(5) Boyd Sports isn't solely concentrating on the number of fans in the stands. Obviously, I haven't seen their projections, but this picture tends to indicate that they plan to have hotels or apartments, stores, and restaurants as part of the stadium:

Picture Put Out by Boyd Sports

So, it seems that a large portion of their profits are intended to come from rental income. As usual, I'm sure this is being sold as "downtown revitalization." This is the big puff of modern stadium sellers. I've been to a number of these stadiums and they seem to be very hit and miss with my impression being that the numbers lean rather heavily toward the miss side.

Think about it. Why would you want to pay premium rates to rent a hotel room or an apartment when half the rooms face away from the field and most of the rest give you a poor view of it. And if you're trying to work or sleep the blaring from the PA system and the fireworks are not conducive. As for businesses, they'll pay premium rents and hope to make good money prior to and maybe after games. Their problem is that the stadium experience is designed to draw people into the stadium, keep them in the stadium, and to suck their money out of them while inside. Outside merchants usually catch crumbs.

Worse, for everyone, stadiums go dark from 01 September until mid-April and are dead half the time during the Summer. There may be events in that time, but during the summer they have to protect the field for the players and in the Winter an outdoor stadium gets too cold.

As I said, I've seen these stadiums and when I looked into the windows I saw an awful lot of empty rooms and business locations. Before Knoxville puts a lot of money into this it should talk to other cities. Plain old stadiums with all the bells and whistles inside for the fans seem a better plan (see Dayton, Nashville, Charlotte, Durham, Greenville, Birmingham etc.).

(6) It's going to happen. Owners have a ball club for three general reasons: (1) love of the game, (2) personal aggrandizement, and (3) profit. Mayors want baseball parks for three general reasons of their own: (1) as a prestige adornment for their city, (2) to "rebuild" troublesome areas in their city, and (3) political gain. Both ownership and the Knoxville government will most likely approach this with rose tinted glasses assuming everything will go swimmingly and make the city a better and richer place for all. And, with the possible exception of Gwinnet, there's always a honeymoon phase of about five years when a new team comes to town before the cracks start getting noticed. And there's always the possibility that they'll get it to work. Maybe.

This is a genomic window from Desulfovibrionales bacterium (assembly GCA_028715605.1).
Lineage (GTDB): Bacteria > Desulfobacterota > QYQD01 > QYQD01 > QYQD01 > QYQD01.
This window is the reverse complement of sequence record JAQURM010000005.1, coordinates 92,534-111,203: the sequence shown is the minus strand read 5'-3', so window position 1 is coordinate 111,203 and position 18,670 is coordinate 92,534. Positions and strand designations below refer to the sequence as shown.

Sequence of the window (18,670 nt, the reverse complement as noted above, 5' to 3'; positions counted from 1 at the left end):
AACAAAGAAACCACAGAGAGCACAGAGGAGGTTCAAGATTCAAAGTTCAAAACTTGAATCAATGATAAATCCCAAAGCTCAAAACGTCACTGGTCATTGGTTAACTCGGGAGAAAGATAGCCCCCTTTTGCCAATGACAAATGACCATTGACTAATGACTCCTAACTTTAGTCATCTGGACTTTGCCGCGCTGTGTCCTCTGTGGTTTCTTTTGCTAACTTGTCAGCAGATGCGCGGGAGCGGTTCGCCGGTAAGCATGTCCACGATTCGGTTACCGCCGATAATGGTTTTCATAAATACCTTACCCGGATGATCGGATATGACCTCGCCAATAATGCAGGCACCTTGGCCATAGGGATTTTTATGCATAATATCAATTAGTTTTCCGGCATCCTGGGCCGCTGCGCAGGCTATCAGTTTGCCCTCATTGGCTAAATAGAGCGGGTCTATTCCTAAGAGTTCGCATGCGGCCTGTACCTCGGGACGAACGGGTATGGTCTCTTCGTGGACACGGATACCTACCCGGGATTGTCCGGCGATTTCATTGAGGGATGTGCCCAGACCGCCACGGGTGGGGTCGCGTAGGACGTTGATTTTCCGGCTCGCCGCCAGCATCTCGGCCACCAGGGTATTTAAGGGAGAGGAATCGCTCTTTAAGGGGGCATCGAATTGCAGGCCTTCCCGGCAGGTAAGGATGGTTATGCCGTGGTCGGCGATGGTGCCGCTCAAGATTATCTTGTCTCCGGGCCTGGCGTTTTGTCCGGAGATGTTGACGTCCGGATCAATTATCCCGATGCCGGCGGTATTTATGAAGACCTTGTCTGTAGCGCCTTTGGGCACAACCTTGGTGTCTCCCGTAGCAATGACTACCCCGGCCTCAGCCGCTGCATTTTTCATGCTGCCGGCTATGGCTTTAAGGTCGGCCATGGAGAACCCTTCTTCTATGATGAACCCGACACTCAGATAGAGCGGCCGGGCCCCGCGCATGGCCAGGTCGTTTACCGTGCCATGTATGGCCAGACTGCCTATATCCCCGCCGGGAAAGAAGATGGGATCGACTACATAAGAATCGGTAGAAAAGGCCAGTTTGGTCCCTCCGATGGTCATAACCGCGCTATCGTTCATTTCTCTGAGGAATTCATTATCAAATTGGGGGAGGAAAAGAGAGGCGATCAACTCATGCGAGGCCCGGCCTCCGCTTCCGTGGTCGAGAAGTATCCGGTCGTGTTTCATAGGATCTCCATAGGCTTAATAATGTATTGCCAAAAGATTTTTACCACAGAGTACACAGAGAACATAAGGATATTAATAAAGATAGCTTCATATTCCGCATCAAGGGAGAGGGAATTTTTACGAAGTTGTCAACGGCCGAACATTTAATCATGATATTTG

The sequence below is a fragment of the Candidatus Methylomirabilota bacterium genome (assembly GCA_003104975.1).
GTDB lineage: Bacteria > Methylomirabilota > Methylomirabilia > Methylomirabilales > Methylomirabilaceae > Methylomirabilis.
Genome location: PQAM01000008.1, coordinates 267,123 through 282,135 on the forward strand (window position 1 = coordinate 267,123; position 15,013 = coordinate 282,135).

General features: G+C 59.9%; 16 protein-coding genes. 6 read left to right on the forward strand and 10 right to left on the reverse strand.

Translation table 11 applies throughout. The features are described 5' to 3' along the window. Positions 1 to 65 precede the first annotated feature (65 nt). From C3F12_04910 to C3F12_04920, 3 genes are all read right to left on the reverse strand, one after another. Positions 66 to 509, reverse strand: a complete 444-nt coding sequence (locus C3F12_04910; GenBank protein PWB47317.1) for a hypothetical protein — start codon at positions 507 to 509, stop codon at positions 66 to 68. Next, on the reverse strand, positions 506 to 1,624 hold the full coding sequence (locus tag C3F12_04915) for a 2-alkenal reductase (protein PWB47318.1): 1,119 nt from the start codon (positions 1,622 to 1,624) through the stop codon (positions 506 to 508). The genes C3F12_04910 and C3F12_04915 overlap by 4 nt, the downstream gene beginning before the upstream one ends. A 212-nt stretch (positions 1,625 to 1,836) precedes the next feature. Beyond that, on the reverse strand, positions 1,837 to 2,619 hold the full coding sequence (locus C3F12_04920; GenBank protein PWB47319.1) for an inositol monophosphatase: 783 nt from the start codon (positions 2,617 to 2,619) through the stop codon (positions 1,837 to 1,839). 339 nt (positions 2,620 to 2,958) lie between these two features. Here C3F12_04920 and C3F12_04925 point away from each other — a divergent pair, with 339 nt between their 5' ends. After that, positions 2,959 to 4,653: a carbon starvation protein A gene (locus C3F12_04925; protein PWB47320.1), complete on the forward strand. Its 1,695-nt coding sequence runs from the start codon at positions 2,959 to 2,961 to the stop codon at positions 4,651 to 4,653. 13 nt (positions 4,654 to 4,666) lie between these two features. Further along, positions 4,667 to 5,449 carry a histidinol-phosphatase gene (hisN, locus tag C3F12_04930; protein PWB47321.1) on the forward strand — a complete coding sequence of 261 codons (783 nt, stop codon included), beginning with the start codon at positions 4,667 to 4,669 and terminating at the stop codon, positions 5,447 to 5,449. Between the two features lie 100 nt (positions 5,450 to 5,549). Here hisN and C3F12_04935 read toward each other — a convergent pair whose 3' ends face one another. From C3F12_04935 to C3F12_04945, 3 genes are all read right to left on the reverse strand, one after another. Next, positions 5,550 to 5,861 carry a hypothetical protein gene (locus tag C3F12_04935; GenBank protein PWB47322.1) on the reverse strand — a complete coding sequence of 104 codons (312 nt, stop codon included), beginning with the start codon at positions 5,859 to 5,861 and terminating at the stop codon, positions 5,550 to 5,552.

As a practical matter, Boyd Sports has already bought the land for the new stadium, so something is going to happen. As well, the local fans know the owner is looking to betray them and the numbers are dropping. They'll probably continue to do so, although the numbers have been more resilient than I would have expected looking at attendance drops in Hagerstown or Richmond or other places. I think this is because a good portion of the fans are coming from Knoxville or are tourists in Gatlinburg-Sevierville just looking for a good night's entertainment. I don't know that we'll see the purposeful discouraging of attendance that sometimes happens when a team is moving, although I do expect the downward trend to continue. I know personally that I'll probably look more toward Asheville when next season opens than I have in the past. If the owner is going to yank the team, why should I support his pocketbook?


1  This would be me, but not only me. Everyone here is used to going to Gatlinburg/Dollywood for vacations. Driving a couple hours for a baseball game or including it as part of a weekend vacation is pretty normal.

2  4,283 seats. To put that in perspective, only the eleven highest attended college baseball programs of 2019 would need a bigger stadium. UT isn't even in the top 25. The 25th, NC State, averaged 2,596 people per game.